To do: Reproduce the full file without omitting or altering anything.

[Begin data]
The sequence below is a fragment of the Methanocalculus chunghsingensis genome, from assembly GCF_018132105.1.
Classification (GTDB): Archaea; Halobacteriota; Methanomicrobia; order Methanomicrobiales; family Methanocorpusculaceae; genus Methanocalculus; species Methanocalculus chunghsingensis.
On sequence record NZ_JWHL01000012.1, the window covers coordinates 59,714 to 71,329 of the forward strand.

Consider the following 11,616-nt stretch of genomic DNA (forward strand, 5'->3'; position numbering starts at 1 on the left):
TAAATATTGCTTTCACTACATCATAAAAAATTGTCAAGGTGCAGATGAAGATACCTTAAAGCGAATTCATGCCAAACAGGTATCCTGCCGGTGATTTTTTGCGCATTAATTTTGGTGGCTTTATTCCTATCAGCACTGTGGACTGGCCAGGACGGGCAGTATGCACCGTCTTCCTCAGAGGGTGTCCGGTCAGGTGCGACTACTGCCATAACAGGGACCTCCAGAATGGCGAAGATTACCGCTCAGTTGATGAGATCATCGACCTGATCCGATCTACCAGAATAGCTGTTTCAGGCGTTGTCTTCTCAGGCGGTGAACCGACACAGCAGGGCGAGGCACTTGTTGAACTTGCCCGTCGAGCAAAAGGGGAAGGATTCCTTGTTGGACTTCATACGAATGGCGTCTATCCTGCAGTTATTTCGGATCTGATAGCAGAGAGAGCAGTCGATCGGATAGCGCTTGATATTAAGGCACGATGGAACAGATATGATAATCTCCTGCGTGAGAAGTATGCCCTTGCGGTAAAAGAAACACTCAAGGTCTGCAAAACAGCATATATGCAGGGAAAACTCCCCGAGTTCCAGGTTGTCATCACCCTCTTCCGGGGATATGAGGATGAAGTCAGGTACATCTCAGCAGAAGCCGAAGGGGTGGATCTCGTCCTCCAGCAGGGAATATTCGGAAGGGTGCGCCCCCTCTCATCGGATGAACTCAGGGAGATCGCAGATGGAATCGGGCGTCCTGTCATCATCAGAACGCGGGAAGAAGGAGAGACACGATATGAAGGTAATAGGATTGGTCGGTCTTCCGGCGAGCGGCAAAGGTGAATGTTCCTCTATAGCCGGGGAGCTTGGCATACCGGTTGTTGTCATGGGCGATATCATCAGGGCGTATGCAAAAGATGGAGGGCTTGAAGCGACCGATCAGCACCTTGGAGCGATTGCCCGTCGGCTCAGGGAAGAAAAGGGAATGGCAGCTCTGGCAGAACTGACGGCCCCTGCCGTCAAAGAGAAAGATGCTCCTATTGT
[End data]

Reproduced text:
The sequence below is a fragment of the Methanocalculus chunghsingensis genome, from assembly GCF_018132105.1.
Classification (GTDB): Archaea; Halobacteriota; Methanomicrobia; order Methanomicrobiales; family Methanocorpusculaceae; genus Methanocalculus; species Methanocalculus chunghsingensis.
On sequence record NZ_JWHL01000012.1, the window covers coordinates 59,714 to 71,329 of the forward strand.

Consider the following 11,616-nt stretch of genomic DNA (forward strand, 5'->3'; position numbering starts at 1 on the left):
TAAATATTGCTTTCACTACATCATAAAAAATTGTCAAGGTGCAGATGAAGATACCTTAAAGCGAATTCATGCCAAACAGGTATCCTGCCGGTGATTTTTTGCGCATTAATTTTGGTGGCTTTATTCCTATCAGCACTGTGGACTGGCCAGGACGGGCAGTATGCACCGTCTTCCTCAGAGGGTGTCCGGTCAGGTGCGACTACTGCCATAACAGGGACCTCCAGAATGGCGAAGATTACCGCTCAGTTGATGAGATCATCGACCTGATCCGATCTACCAGAATAGCTGTTTCAGGCGTTGTCTTCTCAGGCGGTGAACCGACACAGCAGGGCGAGGCACTTGTTGAACTTGCCCGTCGAGCAAAAGGGGAAGGATTCCTTGTTGGACTTCATACGAATGGCGTCTATCCTGCAGTTATTTCGGATCTGATAGCAGAGAGAGCAGTCGATCGGATAGCGCTTGATATTAAGGCACGATGGAACAGATATGATAATCTCCTGCGTGAGAAGTATGCCCTTGCGGTAAAAGAAACACTCAAGGTCTGCAAAACAGCATATATGCAGGGAAAACTCCCCGAGTTCCAGGTTGTCATCACCCTCTTCCGGGGATATGAGGATGAAGTCAGGTACATCTCAGCAGAAGCCGAAGGGGTGGATCTCGTCCTCCAGCAGGGAATATTCGGAAGGGTGCGCCCCCTCTCATCGGATGAACTCAGGGAGATCGCAGATGGAATCGGGCGTCCTGTCATCATCAGAACGCGGGAAGAAGGAGAGACACGATATGAAGGTAATAGGATTGGTCGGTCTTCCGGCGAGCGGCAAAGGTGAATGTTCCTCTATAGCCGGGGAGCTTGGCATACCGGTTGTTGTCATGGGCGATATCATCAGGGCGTATGCAAAAGATGGAGGGCTTGAAGCGACCGATCAGCACCTTGGAGCGATTGCCCGTCGGCTCAGGGAAGAAAAGGGAATGGCAGCTCTGGCAGAACTGACGGCCCCTGCCGTCAAAGAGAAAGATGCTCCTATTGT